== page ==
So says a brief from the Center for Retirement Research at Boston College, which investigated the financial fragility of the elderly to see how well they might be able to deal with financial shocks.

The reason the elderly are seen as financially fragile, the brief says, stems from the fact that, “once retired, they have little ability to increase their income compared to working households.”

And with future retirees becoming ever more dependent on their own retirement savings, and receiving less of their retirement income from Social Security and defined benefit plans, those financial shocks will get harder and harder to deal with.

To see how that will play out, the study looked at the share of expenditures a typical elderly household devotes to basic needs. Next, it looked at how well today’s elderly can absorb those aforementioned major financial shocks. And finally, it examined the increased dependence of tomorrow’s elderly on financial assets, whether those assets are sufficient, and how well those assets do at absorbing shocks.

Nearly 80 percent of the spending of a typical elderly household, the report finds, is used to secure five “basic” needs: housing, health care, food, clothing, and transportation. In lower-income households or the homes of single individuals and in households that rent or have a mortgage, those basic needs make up even more of a household’s spending.

And while there are areas in which a household can cut back—such as entertainment, gifts or perhaps cable TV—as well as potential cutbacks on basic needs, typical retirees can’t cut by more than 20 percent “without experiencing hardship.” And among those lower-income and single households, as well as those with rent or mortgages to pay, the margin is even slimmer.

The need for medical care is so important to those who need it, says the report, that the question becomes whether medical expenditures crowd out spending on other basic items.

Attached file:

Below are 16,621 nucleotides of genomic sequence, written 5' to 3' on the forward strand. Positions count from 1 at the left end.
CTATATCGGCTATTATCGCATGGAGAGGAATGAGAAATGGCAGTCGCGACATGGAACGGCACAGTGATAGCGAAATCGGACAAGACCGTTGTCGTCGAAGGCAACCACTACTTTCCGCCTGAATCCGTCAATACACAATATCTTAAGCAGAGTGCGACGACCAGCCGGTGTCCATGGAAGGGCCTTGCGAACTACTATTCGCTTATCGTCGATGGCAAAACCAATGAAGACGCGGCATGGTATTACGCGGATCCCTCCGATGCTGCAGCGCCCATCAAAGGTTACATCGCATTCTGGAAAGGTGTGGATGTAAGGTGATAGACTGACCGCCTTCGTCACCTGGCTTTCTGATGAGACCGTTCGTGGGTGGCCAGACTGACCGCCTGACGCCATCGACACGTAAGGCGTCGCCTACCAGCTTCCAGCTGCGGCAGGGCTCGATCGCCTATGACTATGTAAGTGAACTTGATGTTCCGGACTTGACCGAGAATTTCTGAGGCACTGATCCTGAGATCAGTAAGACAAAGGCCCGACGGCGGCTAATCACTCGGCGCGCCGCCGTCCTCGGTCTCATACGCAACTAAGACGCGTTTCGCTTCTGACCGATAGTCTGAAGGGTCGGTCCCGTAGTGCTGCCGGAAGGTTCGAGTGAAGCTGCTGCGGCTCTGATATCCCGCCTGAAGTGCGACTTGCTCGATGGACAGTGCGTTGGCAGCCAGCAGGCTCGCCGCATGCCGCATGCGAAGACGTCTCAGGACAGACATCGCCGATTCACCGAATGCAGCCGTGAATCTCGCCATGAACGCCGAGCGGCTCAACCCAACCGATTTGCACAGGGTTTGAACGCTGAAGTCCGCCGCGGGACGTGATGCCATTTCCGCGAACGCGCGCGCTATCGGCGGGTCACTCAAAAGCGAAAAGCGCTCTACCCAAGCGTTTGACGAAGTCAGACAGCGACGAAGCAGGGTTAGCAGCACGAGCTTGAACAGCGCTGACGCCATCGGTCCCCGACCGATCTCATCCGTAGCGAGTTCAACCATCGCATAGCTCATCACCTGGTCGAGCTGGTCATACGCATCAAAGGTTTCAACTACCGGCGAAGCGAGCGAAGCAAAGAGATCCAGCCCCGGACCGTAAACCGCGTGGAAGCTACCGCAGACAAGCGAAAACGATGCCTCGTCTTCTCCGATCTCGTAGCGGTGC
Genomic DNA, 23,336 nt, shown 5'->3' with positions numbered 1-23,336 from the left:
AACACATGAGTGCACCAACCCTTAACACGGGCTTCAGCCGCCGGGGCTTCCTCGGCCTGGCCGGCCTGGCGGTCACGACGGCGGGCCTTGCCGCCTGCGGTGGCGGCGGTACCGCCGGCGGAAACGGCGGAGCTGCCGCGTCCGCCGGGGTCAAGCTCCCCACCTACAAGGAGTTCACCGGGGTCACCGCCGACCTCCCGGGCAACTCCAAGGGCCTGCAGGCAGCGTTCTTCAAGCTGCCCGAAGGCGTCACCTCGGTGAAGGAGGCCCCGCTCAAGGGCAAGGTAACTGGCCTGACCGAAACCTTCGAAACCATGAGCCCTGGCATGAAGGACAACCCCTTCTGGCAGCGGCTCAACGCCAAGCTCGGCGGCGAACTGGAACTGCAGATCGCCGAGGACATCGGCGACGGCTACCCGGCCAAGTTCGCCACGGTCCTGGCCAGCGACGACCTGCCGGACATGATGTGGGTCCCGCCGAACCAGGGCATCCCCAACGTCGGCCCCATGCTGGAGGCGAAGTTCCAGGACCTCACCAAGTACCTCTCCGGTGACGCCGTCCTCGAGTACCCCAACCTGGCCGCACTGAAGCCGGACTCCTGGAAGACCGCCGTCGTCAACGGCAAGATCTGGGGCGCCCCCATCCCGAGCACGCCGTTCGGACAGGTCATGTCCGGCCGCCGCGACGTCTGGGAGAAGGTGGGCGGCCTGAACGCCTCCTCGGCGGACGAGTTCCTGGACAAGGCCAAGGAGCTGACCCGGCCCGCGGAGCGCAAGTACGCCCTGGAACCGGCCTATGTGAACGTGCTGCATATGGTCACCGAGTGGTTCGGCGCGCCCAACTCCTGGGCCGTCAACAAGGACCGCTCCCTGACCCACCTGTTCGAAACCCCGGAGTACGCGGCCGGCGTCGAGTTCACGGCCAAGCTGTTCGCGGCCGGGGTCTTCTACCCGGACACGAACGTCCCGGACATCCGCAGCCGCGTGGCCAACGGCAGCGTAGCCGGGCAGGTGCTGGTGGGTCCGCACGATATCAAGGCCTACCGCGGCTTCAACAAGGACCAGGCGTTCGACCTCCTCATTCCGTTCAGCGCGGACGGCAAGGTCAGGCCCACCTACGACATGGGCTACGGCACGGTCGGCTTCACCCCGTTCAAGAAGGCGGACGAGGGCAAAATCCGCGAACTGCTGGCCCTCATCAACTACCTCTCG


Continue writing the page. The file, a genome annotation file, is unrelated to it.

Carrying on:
And while a widow is estimated by federal poverty thresholds to need 79 percent of the couple’s income to maintain her standard of living, other studies indicate that widows get substantially less than that from Social Security and a pension—estimates, depending on the study, range from 62 percent to 55 percent. And that likely does not leave a widow enough to meet basic expenses.

Among current retirees, only 10 percent report having to cut back on necessary food or medications because of lack of money over the past 2 years.

However, retirees tomorrow, if they have failed to save enough to see them through retirement, are likely to experience income declines of from 6 to 21 percent for GenXers—and that’s assuming that GenXers “annuitize most of their savings at an actuarially fair rate…” despite the fact that very few actually annuitize, and cannot get actuarially fair rates even if they do.

And since the brief also finds that the greater dependency of tomorrow’s retirees on whatever they’ve managed to save in 401(k)s means that they’re exposed to new sources of risk—“that households accumulate too little and draw out too little to cushion shocks and that their finances are increasingly exposed to market downturns”—that means that future retirees will be subjected to a reduced cushion between income and fixed expenses.

To compensate, they will need to downsize and cut their fixed expenses. Neither one bodes well for a comfortable retirement.

Read the article.

Source:
Satter M. (1 March 2018). "Financial shocks could disrupt tomorrow’s retirees" [Web Blog Post]. Retrieved from address https://www.benefitspro.com/2018/03/01/financial-shocks-could-disrupt-tomorrows-retirees/